Hot SheetMarijuana

Hickenlooper on making pot illegal again: ‘I’m not ruling it out’

Authors: Mark Harden, Joey Bunch - April 20, 2018 - Updated: April 23, 2018

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Colorado Gov. John Hickenlooper speaks during the panel Economic Development at the National Governor Association winter meeting Sunday, Feb. 25, 2018, in Washington. (AP Photo/Jose Luis Magana)

Colorado Gov. John Hickenlooper was against legalizing marijuana in the first place — but once the voters spoke, he went along and defended Coloradans’ right to use recreational pot.

Now, however, in an interview with CNN, he appears to be opening the door a crack to the idea of re-criminalizing cannabis.

Hickenlooper was interviewed for a CNN piece posted Friday that noted a rise in Colorado crime rates since 2014, when recreation marijuana went on sale legally in the state following a constitutional amendment passed by voters in November 2012. (Medical marijuana was legalized in Colorado years earlier.)

The piece presented conflicting views from Colorado law enforcement officials as to whether the crime rise and pot legalization are related.

Asked in the interview whether he was ruling out a correlation between a rising crime rate and legal marijuana, Hickenlooper told CNN: “No, I’m not ruling it out.”

When CNN’s interviewer said: “But no one is saying you can put the genie back in the bottle” — re-criminalizing marijuana — the Democratic governor said this:

“Not yet we aren’t, but trust me, if the data was coming back and we saw spikes in violent crime, we saw spikes in overall crime, there would be a lot of people looking for that bottle and figuring out how we get the genie back in. It doesn’t seem likely to me, but I’m not ruling it out.”

Re-criminalizing marijuana in Colorado under state law would take another vote of the people to un-do the constitutional amendment they approved by a 55-to-45-percent margin less than six years ago. Since then, pot has been legalized in several other states.

“This is one of the great social experiments of the last 100 years,” Hickenlooper told CNN. “We have to all keep an open mind.”

Asked about Hickenlooper’s comments to CNN, The governor’s office told Colorado Politics Friday afternoon that Hickenlooper was saying if the crime statistics were higher and a direct link to marijuana could be established, lots of people, the governor included, would be concerned.

“If the landscape changes on any issue facing the state — marijuana, air quality, homelessness and the like — we will push to do what’s best for Colorado,” Hickenlooper’s spokeswoman, Jacque Montgomery, said. “Of course, any change to the constitution would require a vote of the people.”

The crime statistics cited in the piece do not directly link the increase since 2014 to marijuana to exclusion of other things, including population growth.

“Can we attribute that to marijuana? I don’t think you can,” Denver Police Commander James Henning said on CNN. “The data is not there.”

The piece cites Jeffrey Etheridge, who pleaded guilty to the first-degree murder of Heather “Helena” Hoffmann in February. Etheridge said he moved to Colorado because his girlfriend at the time had a brother who worked at a dispensary.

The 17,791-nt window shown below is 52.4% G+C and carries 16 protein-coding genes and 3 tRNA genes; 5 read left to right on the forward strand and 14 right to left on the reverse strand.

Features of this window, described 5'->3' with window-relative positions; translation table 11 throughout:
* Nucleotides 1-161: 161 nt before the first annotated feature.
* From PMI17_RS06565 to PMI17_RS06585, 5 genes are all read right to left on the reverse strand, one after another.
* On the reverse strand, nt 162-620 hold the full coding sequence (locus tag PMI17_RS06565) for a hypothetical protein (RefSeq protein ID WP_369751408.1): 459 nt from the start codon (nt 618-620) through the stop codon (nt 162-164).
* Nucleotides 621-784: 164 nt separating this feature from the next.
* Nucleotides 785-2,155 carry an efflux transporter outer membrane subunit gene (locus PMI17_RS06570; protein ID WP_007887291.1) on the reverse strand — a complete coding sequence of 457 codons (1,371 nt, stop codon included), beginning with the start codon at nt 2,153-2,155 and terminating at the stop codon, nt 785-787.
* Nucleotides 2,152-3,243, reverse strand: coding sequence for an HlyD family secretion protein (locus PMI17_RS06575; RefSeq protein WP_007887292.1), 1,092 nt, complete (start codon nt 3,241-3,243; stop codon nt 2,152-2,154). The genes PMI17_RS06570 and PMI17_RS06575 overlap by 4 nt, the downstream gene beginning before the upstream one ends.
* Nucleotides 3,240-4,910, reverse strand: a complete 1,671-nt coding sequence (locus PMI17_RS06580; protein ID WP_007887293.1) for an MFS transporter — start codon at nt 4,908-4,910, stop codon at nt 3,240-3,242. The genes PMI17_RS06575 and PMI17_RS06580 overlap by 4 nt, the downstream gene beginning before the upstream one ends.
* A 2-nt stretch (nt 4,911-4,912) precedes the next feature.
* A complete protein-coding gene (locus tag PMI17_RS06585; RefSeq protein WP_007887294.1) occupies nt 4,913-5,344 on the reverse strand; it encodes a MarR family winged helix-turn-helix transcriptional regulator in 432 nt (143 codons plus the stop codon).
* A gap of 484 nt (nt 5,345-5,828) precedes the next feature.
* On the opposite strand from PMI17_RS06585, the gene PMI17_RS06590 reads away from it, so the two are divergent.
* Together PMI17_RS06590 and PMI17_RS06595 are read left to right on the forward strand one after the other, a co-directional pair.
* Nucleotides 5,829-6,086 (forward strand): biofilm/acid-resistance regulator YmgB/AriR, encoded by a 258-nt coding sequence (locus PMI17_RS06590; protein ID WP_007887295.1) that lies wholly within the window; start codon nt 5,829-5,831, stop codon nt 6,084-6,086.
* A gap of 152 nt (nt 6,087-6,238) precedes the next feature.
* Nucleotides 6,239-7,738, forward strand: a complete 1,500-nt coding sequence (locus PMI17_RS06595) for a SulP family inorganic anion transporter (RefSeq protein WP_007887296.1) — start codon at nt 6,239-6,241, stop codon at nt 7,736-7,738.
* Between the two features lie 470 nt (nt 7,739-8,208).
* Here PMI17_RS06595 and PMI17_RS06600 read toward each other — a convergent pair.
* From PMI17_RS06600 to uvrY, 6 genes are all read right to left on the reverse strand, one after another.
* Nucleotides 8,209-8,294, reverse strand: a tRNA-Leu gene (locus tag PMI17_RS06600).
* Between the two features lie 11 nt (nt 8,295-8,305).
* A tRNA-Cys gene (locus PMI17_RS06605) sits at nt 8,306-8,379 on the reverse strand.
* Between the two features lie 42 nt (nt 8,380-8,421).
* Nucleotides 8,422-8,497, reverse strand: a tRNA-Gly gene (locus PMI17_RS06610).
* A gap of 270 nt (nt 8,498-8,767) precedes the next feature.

CNN alluded to transients, though it cited no data to indicate that marijuana played a role in homelessness.

In December Donald Burnes, executive director of the University of Denver’s Burnes Center on Poverty and Homelessness, told the Denver City Council that evidence to support a link between pot and homelessness in Colorado is only anecdotal. He said that linking overall population growth to pot also is specious without better data.

“It is unfortunate to see that CNN has erroneously reported Gov. John Hickenlooper’s position on legal marijuana by suggesting that the governor would ban legal sales,” said Peter Marcus, a spokesman for the Boulder-based national cannabis company Terrapin Care Station and a former Colorado Politics reporter.

“We’re filing this one in the Fake News category,” added Marcus. “The people of Colorado placed legal marijuana in the state constitution in 2012, and since that time, support for a regulated system has only grown. The voters of Colorado stand by a regulated cannabis system, and so does Gov. Hickenlooper. As a former journalist, I’m a little sad CNN didn’t put more time into gathering all of the facts. We encourage CNN to do better by clarifying and correcting this erroneous story.”

Mark Harden

Mark Harden

Mark Harden is managing editor of Colorado Politics. He previously was news director at the Denver Business Journal; city editor, online news editor, state editor, national editor and popular music critic at The Denver Post; and an editor and reporter at newspapers in the Seattle area and San Francisco.


Joey Bunch

Joey Bunch

Joey Bunch is the senior political correspondent for Colorado Politics. He has a 31-year career in journalism, including the last 15 in Colorado. He was part of the Denver Post team that won the Pulitzer Prize in 2013 and is a two-time Pulitzer finalist. His resume includes covering high school sports, the environment, the casino industry and civil rights in the South, as well as a short stint at CNN.